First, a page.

[PD] SMP Questions
tim at klingt.org
Tue Aug 21 23:25:46 CEST 2007
> With the small exception that, as Hans mentioned, two cores will be of
> benefit because the graphics process can run on its own core.
the benefit is that minimal, that it's hardly worth mentioning ... just
run your favorite patch and look at the used cpu time ... (for the
patches that i tested, the cpu time used by the gui process is less than
0.1% of the time used by the kernel)
> > to make use of a multicore machine the only way to utilize all cores
> > to run several instances of pd, that are connected via jackdmp.
> Now *there's* an idea. Would that really work? What would be the
> downside -- aside from the memory needed to run multiple copies of
the problems are:
- scalability: you need (at least) as many pd instances as cpu cores...
it is always the question, if you can manually split your dsp graph in a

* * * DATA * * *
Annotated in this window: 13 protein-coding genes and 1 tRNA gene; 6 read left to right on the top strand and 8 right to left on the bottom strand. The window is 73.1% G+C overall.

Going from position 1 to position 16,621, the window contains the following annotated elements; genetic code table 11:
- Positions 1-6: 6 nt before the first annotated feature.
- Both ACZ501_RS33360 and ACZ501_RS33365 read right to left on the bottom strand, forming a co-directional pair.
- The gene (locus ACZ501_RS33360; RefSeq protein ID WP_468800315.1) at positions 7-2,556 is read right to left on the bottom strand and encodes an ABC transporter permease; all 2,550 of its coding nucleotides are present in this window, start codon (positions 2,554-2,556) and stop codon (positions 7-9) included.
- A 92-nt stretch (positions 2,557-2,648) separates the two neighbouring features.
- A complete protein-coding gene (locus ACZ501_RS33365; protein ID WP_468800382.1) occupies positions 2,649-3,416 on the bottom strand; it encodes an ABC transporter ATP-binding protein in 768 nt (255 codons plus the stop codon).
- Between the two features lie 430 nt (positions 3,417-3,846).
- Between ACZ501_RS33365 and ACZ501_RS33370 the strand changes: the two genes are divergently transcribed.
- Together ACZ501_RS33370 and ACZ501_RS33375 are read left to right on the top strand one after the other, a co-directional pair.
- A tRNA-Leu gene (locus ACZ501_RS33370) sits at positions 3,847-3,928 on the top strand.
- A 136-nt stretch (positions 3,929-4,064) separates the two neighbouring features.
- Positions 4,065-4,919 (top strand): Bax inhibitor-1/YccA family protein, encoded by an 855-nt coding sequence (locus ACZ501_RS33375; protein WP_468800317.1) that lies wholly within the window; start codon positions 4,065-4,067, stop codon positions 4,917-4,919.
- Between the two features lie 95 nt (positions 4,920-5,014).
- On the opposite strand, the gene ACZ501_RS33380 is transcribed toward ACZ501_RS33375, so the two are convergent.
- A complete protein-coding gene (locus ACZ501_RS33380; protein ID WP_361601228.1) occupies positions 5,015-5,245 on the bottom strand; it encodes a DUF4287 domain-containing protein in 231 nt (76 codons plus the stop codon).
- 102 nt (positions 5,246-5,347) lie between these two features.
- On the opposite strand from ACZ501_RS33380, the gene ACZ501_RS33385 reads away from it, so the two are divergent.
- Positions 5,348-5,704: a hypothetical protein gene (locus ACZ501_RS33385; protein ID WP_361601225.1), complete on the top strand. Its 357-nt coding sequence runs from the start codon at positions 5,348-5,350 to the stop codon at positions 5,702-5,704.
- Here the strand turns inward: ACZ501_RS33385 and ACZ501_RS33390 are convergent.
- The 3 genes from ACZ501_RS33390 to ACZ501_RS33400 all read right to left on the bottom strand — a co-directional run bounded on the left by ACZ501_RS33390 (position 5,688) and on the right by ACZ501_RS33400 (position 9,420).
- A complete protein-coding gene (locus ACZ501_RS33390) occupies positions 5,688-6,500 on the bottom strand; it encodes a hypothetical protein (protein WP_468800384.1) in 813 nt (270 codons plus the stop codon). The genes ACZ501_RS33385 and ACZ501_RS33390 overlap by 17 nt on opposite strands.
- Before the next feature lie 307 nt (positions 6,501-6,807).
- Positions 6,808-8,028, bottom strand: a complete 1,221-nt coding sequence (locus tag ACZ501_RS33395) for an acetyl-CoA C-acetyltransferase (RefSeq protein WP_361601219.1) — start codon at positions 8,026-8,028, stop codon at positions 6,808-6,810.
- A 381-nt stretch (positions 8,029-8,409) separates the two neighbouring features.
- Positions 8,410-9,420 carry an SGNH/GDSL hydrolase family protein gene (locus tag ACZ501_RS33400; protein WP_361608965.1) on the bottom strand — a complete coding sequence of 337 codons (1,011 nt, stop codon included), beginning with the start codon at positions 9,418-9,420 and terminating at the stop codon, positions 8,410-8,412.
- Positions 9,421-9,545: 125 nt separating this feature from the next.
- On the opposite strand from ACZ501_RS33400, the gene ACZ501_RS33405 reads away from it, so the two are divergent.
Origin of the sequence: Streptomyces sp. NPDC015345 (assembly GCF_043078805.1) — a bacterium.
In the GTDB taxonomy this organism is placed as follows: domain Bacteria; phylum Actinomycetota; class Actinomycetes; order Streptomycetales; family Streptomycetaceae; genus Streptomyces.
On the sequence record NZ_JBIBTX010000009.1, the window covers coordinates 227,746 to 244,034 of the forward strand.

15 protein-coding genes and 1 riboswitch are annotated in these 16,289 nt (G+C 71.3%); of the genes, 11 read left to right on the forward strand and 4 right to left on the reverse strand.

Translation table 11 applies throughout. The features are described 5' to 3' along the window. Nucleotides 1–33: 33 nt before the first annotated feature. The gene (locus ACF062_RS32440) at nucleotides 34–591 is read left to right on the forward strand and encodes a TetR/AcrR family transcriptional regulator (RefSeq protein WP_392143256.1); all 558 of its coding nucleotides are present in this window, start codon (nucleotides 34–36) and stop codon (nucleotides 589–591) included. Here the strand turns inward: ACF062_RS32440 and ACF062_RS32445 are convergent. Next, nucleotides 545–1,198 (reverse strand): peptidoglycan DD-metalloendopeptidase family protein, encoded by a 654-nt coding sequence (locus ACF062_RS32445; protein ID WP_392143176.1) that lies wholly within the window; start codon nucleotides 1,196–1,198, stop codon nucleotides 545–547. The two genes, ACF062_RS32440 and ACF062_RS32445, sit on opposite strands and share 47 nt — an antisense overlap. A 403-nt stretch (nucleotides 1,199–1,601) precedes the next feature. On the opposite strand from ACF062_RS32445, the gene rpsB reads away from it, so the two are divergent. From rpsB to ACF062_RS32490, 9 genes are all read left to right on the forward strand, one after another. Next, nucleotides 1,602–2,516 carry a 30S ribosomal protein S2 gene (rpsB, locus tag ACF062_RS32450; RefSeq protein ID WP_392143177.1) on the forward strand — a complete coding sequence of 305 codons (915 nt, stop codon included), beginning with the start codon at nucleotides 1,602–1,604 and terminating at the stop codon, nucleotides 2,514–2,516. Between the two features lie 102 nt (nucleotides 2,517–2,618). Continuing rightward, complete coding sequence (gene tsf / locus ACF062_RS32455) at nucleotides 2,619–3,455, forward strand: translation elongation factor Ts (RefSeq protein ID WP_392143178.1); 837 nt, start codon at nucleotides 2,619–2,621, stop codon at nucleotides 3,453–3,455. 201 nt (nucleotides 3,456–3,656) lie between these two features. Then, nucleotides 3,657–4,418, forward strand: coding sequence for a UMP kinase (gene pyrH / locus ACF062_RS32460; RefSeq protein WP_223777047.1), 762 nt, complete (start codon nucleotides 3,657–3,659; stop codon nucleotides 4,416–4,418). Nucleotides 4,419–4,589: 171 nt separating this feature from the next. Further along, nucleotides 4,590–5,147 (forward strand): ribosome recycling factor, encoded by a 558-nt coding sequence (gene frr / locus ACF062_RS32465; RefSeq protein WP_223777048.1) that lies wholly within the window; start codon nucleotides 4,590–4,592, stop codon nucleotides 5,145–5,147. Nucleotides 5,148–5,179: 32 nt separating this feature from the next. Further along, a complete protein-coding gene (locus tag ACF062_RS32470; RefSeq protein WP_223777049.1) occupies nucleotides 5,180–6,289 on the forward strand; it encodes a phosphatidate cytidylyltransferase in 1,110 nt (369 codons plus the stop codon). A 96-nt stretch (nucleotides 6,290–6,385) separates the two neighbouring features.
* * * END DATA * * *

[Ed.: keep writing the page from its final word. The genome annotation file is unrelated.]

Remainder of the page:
reasonable way ...
- performance: jackdmp's dsp graph scheduling is less efficient than
pd's (which is less efficient than nova's :) ... so using _many_ pd
instances is probably a bad idea
- communication overhead: you need to synchronize the instances ... easy
for simple controls (OSC or netsend/receive) difficult for shared
resources (buffers, busses)
> I can imagine a very powerful modular system built on this model.
i somehow doubt, that i would make sense to use a jackdmp-style
multicore scheduling algorithm for a max/pd/nova dsp graph, which can
easily contain thousands of nodes (jack graphs are usually rather
small), because of the scheduling overhead ...
however, i was thinking about ways to implement a hybrid system with
automatic segmentation of the dsp graph into parallel dsp chains that
can be scheduled with a dataflow algorithm ... but it would require lots
of performance tests to tweak the heuristics of the graph
segmentation ... for now, i had neither time nor funding ... (but maybe
it is an interesting topic for my master thesis?)
tim at klingt.org ICQ: 96771783
Nothing exists until or unless it is observed. An artist is making
something exist by observing it. And his hope for other people is that
they will also make it exist by observing it. I call it 'creative
observation.' Creative viewing.
William S. Burroughs
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